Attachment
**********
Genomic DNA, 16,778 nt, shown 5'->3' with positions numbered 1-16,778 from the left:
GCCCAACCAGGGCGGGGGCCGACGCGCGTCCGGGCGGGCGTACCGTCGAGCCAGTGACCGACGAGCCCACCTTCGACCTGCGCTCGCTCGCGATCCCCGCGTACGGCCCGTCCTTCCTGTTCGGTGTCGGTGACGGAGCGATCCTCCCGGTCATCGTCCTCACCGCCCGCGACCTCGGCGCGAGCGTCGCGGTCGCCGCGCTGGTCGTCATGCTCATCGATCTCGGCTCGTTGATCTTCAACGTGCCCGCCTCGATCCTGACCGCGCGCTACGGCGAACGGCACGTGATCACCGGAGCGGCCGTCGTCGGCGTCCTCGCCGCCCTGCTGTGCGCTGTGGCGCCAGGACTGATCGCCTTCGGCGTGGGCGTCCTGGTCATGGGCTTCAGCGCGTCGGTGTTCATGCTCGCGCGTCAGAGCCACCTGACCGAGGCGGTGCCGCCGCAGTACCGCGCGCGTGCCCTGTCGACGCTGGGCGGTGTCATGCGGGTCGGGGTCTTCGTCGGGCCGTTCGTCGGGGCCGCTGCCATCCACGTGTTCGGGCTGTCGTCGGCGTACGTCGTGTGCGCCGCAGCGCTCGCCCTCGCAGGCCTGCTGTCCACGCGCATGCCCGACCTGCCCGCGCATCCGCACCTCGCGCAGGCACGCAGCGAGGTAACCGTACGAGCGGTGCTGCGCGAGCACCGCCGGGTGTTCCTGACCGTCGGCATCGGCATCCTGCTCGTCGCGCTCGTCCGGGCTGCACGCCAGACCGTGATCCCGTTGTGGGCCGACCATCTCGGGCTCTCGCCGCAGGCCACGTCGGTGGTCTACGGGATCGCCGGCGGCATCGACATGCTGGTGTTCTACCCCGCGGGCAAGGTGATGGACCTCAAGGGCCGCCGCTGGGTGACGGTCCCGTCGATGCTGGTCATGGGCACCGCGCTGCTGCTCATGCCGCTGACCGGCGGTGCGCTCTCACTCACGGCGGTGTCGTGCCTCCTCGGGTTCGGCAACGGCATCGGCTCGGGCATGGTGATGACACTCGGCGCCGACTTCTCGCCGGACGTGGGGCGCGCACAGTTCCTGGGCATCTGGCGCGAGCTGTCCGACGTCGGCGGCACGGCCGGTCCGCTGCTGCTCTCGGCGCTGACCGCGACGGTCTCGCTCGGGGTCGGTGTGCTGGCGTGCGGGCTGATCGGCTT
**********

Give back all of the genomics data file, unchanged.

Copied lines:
Genomic DNA, 16,778 nt, shown 5'->3' with positions numbered 1-16,778 from the left:
GCCCAACCAGGGCGGGGGCCGACGCGCGTCCGGGCGGGCGTACCGTCGAGCCAGTGACCGACGAGCCCACCTTCGACCTGCGCTCGCTCGCGATCCCCGCGTACGGCCCGTCCTTCCTGTTCGGTGTCGGTGACGGAGCGATCCTCCCGGTCATCGTCCTCACCGCCCGCGACCTCGGCGCGAGCGTCGCGGTCGCCGCGCTGGTCGTCATGCTCATCGATCTCGGCTCGTTGATCTTCAACGTGCCCGCCTCGATCCTGACCGCGCGCTACGGCGAACGGCACGTGATCACCGGAGCGGCCGTCGTCGGCGTCCTCGCCGCCCTGCTGTGCGCTGTGGCGCCAGGACTGATCGCCTTCGGCGTGGGCGTCCTGGTCATGGGCTTCAGCGCGTCGGTGTTCATGCTCGCGCGTCAGAGCCACCTGACCGAGGCGGTGCCGCCGCAGTACCGCGCGCGTGCCCTGTCGACGCTGGGCGGTGTCATGCGGGTCGGGGTCTTCGTCGGGCCGTTCGTCGGGGCCGCTGCCATCCACGTGTTCGGGCTGTCGTCGGCGTACGTCGTGTGCGCCGCAGCGCTCGCCCTCGCAGGCCTGCTGTCCACGCGCATGCCCGACCTGCCCGCGCATCCGCACCTCGCGCAGGCACGCAGCGAGGTAACCGTACGAGCGGTGCTGCGCGAGCACCGCCGGGTGTTCCTGACCGTCGGCATCGGCATCCTGCTCGTCGCGCTCGTCCGGGCTGCACGCCAGACCGTGATCCCGTTGTGGGCCGACCATCTCGGGCTCTCGCCGCAGGCCACGTCGGTGGTCTACGGGATCGCCGGCGGCATCGACATGCTGGTGTTCTACCCCGCGGGCAAGGTGATGGACCTCAAGGGCCGCCGCTGGGTGACGGTCCCGTCGATGCTGGTCATGGGCACCGCGCTGCTGCTCATGCCGCTGACCGGCGGTGCGCTCTCACTCACGGCGGTGTCGTGCCTCCTCGGGTTCGGCAACGGCATCGGCTCGGGCATGGTGATGACACTCGGCGCCGACTTCTCGCCGGACGTGGGGCGCGCACAGTTCCTGGGCATCTGGCGCGAGCTGTCCGACGTCGGCGGCACGGCCGGTCCGCTGCTGCTCTCGGCGCTGACCGCGACGGTCTCGCTCGGGGTCGGTGTGCTGGCGTGCGGGCTGATCGGCTT